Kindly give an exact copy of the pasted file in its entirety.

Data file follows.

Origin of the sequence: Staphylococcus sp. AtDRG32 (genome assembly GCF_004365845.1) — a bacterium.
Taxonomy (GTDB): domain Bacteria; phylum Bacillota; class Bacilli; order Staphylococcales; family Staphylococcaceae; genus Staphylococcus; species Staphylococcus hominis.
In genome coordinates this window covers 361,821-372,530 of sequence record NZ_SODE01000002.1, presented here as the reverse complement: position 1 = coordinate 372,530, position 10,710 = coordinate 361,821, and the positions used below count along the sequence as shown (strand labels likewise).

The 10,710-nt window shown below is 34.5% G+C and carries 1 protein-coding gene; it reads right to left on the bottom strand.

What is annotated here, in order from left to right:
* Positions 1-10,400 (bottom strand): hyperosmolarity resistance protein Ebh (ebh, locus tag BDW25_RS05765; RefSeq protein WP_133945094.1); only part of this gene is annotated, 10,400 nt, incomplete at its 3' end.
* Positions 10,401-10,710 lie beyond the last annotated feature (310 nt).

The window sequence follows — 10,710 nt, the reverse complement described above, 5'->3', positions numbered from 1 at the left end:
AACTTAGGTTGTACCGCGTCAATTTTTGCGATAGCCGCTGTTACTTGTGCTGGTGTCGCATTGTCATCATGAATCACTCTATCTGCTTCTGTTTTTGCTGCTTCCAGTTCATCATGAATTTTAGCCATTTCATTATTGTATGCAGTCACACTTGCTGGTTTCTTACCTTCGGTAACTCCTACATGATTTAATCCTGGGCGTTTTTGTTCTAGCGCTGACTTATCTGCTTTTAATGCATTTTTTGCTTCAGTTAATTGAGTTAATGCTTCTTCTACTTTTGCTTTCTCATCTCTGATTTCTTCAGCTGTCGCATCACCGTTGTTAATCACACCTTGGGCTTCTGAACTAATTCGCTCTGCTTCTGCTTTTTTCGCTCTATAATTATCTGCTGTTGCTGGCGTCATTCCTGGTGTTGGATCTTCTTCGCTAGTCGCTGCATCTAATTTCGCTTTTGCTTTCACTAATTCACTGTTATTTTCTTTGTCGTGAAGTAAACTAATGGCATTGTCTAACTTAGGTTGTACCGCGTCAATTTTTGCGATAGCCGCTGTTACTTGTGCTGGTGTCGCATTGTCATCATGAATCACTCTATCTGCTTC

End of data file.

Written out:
Origin of the sequence: Staphylococcus sp. AtDRG32 (genome assembly GCF_004365845.1) — a bacterium.
Taxonomy (GTDB): domain Bacteria; phylum Bacillota; class Bacilli; order Staphylococcales; family Staphylococcaceae; genus Staphylococcus; species Staphylococcus hominis.
In genome coordinates this window covers 361,821-372,530 of sequence record NZ_SODE01000002.1, presented here as the reverse complement: position 1 = coordinate 372,530, position 10,710 = coordinate 361,821, and the positions used below count along the sequence as shown (strand labels likewise).

The 10,710-nt window shown below is 34.5% G+C and carries 1 protein-coding gene; it reads right to left on the bottom strand.

What is annotated here, in order from left to right:
* Positions 1-10,400 (bottom strand): hyperosmolarity resistance protein Ebh (ebh, locus tag BDW25_RS05765; RefSeq protein WP_133945094.1); only part of this gene is annotated, 10,400 nt, incomplete at its 3' end.
* Positions 10,401-10,710 lie beyond the last annotated feature (310 nt).

The window sequence follows — 10,710 nt, the reverse complement described above, 5'->3', positions numbered from 1 at the left end:
AACTTAGGTTGTACCGCGTCAATTTTTGCGATAGCCGCTGTTACTTGTGCTGGTGTCGCATTGTCATCATGAATCACTCTATCTGCTTCTGTTTTTGCTGCTTCCAGTTCATCATGAATTTTAGCCATTTCATTATTGTATGCAGTCACACTTGCTGGTTTCTTACCTTCGGTAACTCCTACATGATTTAATCCTGGGCGTTTTTGTTCTAGCGCTGACTTATCTGCTTTTAATGCATTTTTTGCTTCAGTTAATTGAGTTAATGCTTCTTCTACTTTTGCTTTCTCATCTCTGATTTCTTCAGCTGTCGCATCACCGTTGTTAATCACACCTTGGGCTTCTGAACTAATTCGCTCTGCTTCTGCTTTTTTCGCTCTATAATTATCTGCTGTTGCTGGCGTCATTCCTGGTGTTGGATCTTCTTCGCTAGTCGCTGCATCTAATTTCGCTTTTGCTTTCACTAATTCACTGTTATTTTCTTTGTCGTGAAGTAAACTAATGGCATTGTCTAACTTAGGTTGTACCGCGTCAATTTTTGCGATAGCCGCTGTTACTTGTGCTGGTGTCGCATTGTCATCATGAATCACTCTATCTGCTTC